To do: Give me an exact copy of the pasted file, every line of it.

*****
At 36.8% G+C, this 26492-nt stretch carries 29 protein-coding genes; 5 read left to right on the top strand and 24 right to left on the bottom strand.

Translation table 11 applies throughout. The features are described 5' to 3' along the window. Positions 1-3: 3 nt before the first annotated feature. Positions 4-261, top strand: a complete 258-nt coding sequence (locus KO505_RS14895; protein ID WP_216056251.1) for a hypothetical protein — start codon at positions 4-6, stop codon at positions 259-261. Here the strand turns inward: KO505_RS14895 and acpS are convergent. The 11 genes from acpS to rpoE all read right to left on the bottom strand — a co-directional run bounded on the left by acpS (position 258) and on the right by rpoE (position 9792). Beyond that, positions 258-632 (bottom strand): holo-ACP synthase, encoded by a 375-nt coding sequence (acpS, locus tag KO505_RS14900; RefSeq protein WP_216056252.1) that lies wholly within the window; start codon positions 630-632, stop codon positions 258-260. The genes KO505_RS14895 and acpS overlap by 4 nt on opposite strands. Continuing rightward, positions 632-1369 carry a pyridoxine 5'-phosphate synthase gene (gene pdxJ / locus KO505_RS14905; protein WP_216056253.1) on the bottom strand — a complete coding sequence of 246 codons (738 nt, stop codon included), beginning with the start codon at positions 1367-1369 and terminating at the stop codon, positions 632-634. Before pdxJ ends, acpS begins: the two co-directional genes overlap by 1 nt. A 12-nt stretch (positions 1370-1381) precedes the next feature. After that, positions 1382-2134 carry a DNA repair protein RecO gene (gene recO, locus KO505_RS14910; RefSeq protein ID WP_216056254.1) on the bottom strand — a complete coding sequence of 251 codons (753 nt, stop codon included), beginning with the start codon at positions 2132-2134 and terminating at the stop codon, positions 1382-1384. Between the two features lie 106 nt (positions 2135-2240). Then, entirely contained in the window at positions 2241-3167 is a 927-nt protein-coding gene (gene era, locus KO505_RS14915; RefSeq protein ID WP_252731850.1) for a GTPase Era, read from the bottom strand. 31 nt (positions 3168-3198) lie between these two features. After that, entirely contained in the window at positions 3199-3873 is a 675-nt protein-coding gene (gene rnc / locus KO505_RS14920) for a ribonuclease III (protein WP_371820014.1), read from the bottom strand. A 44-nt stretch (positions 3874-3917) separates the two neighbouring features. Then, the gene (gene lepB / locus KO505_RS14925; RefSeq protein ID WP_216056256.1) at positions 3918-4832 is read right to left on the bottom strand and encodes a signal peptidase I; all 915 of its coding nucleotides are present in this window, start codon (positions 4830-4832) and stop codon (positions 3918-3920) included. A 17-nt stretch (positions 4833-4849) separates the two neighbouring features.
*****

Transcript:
At 36.8% G+C, this 26492-nt stretch carries 29 protein-coding genes; 5 read left to right on the top strand and 24 right to left on the bottom strand.

Translation table 11 applies throughout. The features are described 5' to 3' along the window. Positions 1-3: 3 nt before the first annotated feature. Positions 4-261, top strand: a complete 258-nt coding sequence (locus KO505_RS14895; protein ID WP_216056251.1) for a hypothetical protein — start codon at positions 4-6, stop codon at positions 259-261. Here the strand turns inward: KO505_RS14895 and acpS are convergent. The 11 genes from acpS to rpoE all read right to left on the bottom strand — a co-directional run bounded on the left by acpS (position 258) and on the right by rpoE (position 9792). Beyond that, positions 258-632 (bottom strand): holo-ACP synthase, encoded by a 375-nt coding sequence (acpS, locus tag KO505_RS14900; RefSeq protein WP_216056252.1) that lies wholly within the window; start codon positions 630-632, stop codon positions 258-260. The genes KO505_RS14895 and acpS overlap by 4 nt on opposite strands. Continuing rightward, positions 632-1369 carry a pyridoxine 5'-phosphate synthase gene (gene pdxJ / locus KO505_RS14905; protein WP_216056253.1) on the bottom strand — a complete coding sequence of 246 codons (738 nt, stop codon included), beginning with the start codon at positions 1367-1369 and terminating at the stop codon, positions 632-634. Before pdxJ ends, acpS begins: the two co-directional genes overlap by 1 nt. A 12-nt stretch (positions 1370-1381) precedes the next feature. After that, positions 1382-2134 carry a DNA repair protein RecO gene (gene recO, locus KO505_RS14910; RefSeq protein ID WP_216056254.1) on the bottom strand — a complete coding sequence of 251 codons (753 nt, stop codon included), beginning with the start codon at positions 2132-2134 and terminating at the stop codon, positions 1382-1384. Between the two features lie 106 nt (positions 2135-2240). Then, entirely contained in the window at positions 2241-3167 is a 927-nt protein-coding gene (gene era, locus KO505_RS14915; RefSeq protein ID WP_252731850.1) for a GTPase Era, read from the bottom strand. 31 nt (positions 3168-3198) lie between these two features. After that, entirely contained in the window at positions 3199-3873 is a 675-nt protein-coding gene (gene rnc / locus KO505_RS14920) for a ribonuclease III (protein WP_371820014.1), read from the bottom strand. A 44-nt stretch (positions 3874-3917) separates the two neighbouring features. Then, the gene (gene lepB / locus KO505_RS14925; RefSeq protein ID WP_216056256.1) at positions 3918-4832 is read right to left on the bottom strand and encodes a signal peptidase I; all 915 of its coding nucleotides are present in this window, start codon (positions 4830-4832) and stop codon (positions 3918-3920) included. A 17-nt stretch (positions 4833-4849) separates the two neighbouring features.